None of the Above

Excellent profile of Alvin Greene’s Senate candidacy in South Carolina. Given the demographics of the South Carolina Democratic primary electorate, I suspect the racial angle (i.e., that black voters could tell just from their names that Vic Rawl was white and Alvin Greene was black) is probably the Occam’s Razor explanation for how he won. Interesting that the national media’s paid a lot of attention to Greene without mentioning that it actually is a milestone for the party of John C. Calhoun and Strom Thurmond (back in the says when Strom was a segregationist) to nominate an African-American for the Senate for the first time since Reconstruction.
Yes, Greene is a ridiculous Senate candidate, and a less-than-appealing storyline given the obscenity charge and what appears to have been less than honorable discharges from the Army and Air Force. But it would nonetheless behoove Jim DeMint to debate Greene and treat him with the respect afforded to any opponent, and the media to hold off a bit on making fun of him. Greene’s the epitiome of an ordinary citizen nominated by his fellow citizens, and while he seems pretty ignorant of even basic civics, that didn’t prevent him from serving in the Armed Forces; plenty of men have died for this country knowing no more of its governance than Alvin Greene. That doesn’t mean anybody should vote for him, but a little common decency and respect for the power and dignity of ordinary Americans would go a long way in this season of popular discontents.
(By the way, I very much doubt the one outlier poll purporting to show Rawl within striking distance of DeMint. Yes, Republican incumbents face an electorate that’s not that happy with them either, but this is South Carolina, and DeMint has given voters no reason to ultimately desert him).

5 thoughts on “None of the Above”

  1. This year, Democrats here in Illinois nominated a pawnbroker named Scott Lee Cohen to the office of Lt. Governor. The party establishment ended up strong-arming him into withdrawing after a number of skeletons popped out of his closet, including a domestic battery arrest for allegedly holding a knife to the throat of his live-in girlfriend (an accused prostitute).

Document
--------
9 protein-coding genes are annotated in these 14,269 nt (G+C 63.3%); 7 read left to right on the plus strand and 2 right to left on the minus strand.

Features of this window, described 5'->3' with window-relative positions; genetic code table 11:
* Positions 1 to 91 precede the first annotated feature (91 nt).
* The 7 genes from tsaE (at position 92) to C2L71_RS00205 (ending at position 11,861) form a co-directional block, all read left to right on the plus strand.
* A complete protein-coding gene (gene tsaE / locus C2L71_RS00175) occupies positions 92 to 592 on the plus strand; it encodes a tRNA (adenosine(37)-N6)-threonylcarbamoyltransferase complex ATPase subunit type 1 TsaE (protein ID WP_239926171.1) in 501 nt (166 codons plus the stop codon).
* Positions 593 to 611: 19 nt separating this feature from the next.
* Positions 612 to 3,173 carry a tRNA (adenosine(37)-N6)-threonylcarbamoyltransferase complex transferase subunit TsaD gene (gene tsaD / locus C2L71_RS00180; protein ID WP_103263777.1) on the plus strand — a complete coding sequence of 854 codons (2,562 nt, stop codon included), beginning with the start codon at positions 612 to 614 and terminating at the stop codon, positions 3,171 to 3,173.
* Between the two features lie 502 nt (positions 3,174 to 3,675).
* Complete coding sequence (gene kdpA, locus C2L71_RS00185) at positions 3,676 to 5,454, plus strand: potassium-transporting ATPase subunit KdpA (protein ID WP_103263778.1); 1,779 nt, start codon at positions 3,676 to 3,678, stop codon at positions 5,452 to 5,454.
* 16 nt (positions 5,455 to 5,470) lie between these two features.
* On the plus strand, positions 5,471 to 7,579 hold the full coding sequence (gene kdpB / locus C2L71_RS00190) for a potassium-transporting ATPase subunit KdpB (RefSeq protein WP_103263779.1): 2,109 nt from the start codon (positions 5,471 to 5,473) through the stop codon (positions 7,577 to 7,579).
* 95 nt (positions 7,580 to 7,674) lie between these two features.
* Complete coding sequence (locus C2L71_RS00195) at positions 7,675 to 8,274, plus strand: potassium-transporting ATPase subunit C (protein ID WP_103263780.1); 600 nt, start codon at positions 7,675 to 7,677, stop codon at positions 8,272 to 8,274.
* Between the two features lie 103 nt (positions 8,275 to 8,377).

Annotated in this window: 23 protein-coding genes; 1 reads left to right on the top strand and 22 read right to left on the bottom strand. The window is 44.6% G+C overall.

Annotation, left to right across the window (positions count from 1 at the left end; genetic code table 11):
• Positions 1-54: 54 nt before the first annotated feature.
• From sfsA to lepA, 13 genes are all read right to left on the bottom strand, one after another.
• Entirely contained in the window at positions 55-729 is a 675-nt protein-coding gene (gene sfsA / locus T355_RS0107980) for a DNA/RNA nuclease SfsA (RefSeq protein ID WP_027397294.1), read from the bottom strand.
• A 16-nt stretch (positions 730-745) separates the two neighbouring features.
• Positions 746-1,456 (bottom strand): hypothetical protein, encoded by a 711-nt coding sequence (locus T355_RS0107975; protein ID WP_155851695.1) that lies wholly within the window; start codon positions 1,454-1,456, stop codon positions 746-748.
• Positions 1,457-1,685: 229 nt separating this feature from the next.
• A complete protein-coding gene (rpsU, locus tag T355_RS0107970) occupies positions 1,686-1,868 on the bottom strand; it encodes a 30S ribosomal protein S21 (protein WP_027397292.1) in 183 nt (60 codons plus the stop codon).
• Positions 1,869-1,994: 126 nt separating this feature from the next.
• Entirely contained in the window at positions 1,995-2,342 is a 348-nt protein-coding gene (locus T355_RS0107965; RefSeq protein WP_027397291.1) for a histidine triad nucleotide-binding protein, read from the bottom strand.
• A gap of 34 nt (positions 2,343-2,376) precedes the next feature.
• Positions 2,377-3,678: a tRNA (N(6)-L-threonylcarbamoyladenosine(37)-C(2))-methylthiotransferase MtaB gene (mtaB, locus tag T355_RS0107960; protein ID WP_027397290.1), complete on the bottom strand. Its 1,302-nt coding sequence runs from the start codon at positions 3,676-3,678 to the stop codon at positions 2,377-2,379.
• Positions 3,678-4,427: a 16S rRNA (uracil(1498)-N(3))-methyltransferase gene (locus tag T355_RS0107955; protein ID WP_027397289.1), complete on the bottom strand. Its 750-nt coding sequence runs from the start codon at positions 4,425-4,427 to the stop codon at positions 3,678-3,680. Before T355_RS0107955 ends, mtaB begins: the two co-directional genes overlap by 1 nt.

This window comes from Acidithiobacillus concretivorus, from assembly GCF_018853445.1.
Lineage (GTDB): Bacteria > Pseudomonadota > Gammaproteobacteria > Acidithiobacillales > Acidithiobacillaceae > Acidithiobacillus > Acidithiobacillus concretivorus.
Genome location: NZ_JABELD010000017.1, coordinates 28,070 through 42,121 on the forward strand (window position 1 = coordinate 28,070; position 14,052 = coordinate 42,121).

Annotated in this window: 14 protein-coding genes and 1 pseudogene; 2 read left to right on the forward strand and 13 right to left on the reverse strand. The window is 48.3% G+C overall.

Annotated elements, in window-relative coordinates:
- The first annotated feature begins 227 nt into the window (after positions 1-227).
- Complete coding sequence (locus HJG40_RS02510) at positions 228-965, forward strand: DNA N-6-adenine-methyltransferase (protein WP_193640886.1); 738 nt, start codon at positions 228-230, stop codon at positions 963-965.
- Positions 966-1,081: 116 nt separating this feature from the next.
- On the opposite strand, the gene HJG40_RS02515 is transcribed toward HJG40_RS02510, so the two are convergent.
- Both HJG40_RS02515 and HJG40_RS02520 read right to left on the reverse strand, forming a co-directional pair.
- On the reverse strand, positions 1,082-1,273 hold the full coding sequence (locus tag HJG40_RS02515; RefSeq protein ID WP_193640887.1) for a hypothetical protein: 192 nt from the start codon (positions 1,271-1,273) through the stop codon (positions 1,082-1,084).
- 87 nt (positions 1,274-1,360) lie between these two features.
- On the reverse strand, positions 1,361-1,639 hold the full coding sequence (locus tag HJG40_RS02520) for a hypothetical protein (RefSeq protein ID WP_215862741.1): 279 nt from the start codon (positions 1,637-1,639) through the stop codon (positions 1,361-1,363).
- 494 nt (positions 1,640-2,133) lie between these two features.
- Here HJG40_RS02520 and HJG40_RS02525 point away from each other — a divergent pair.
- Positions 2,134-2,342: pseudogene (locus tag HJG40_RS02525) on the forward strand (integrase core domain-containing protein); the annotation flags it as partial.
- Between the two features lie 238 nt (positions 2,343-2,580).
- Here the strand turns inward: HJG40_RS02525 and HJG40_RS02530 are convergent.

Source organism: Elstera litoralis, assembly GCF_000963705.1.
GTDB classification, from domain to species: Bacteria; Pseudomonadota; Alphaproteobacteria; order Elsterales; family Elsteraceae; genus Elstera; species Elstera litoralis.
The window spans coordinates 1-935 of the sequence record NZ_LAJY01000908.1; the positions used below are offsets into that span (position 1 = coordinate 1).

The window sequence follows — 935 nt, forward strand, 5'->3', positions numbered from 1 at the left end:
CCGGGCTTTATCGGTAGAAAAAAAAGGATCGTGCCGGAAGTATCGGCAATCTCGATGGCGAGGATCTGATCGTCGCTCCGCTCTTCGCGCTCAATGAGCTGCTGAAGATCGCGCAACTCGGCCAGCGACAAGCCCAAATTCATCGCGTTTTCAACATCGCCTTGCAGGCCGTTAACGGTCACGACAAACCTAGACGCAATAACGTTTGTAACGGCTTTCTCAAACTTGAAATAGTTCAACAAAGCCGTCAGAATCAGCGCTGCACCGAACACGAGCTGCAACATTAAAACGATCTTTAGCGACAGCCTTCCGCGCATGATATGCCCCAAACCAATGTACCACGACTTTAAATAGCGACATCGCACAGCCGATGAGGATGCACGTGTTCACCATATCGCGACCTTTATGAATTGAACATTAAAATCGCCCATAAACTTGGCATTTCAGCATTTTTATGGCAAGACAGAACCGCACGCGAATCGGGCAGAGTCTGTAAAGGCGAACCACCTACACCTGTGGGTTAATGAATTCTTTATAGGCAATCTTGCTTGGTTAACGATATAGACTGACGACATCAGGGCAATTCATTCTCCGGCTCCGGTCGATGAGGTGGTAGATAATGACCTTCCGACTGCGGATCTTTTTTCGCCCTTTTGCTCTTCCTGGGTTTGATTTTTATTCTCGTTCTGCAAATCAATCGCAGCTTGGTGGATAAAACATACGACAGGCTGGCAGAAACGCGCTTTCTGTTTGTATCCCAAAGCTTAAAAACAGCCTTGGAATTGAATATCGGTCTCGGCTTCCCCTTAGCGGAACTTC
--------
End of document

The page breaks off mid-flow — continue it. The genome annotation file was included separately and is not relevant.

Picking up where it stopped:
In 1986, the Democrats nominated acolytes of Lyndon LaRouche to the offices of Lt. Governor and Secretary of State.
    In both cases, the media completely failed to meet their responsibilities to give these candidates even modest scrutiny. In fact, this year, most of our state and local races were given very little coverage by the local media. I don’t live in South Carolina, but I suspect this is what happened there.
    Given the nonsense the media *does* cover (how much do we really need to know about Snooki?), there’s absolutely no excuse for this.

  2. “…the media completely failed to meet their responsibilities to give these candidates even modest scrutiny.”
    Kind of true of the 2008 Presidential election as well isn’t it?

  3. “…the media completely failed to meet their responsibilities to give these candidates even modest scrutiny.”
    Kind of true of the all elections of the last 30+ years as well isn’t it?
    Fixed it for you, Lee.

  4. Berto, I agree with you that the media should have done a better job with Clinton, but what else did they miss…in the last 30+ years

  5. maddirishman,
    Don’t get me started on Clinton. You’d think the GOP would name an airport after him the way he screwed the Democratic Party forever.
    What else did the media miss? They let Cheney whine about how taxes are bad, after Cheney made all his money from government contracts (i.e. tax money). They whiffed on Reagan’s Iran-Contra program. (BTW, Iran-Contra should be the only thing we name after Reagan). Helped with the cover-up of Bush’s “spying on American citizens without a warrant” program. What did the media miss? You’ll get a shorter answer from the question “what did the media get right?”

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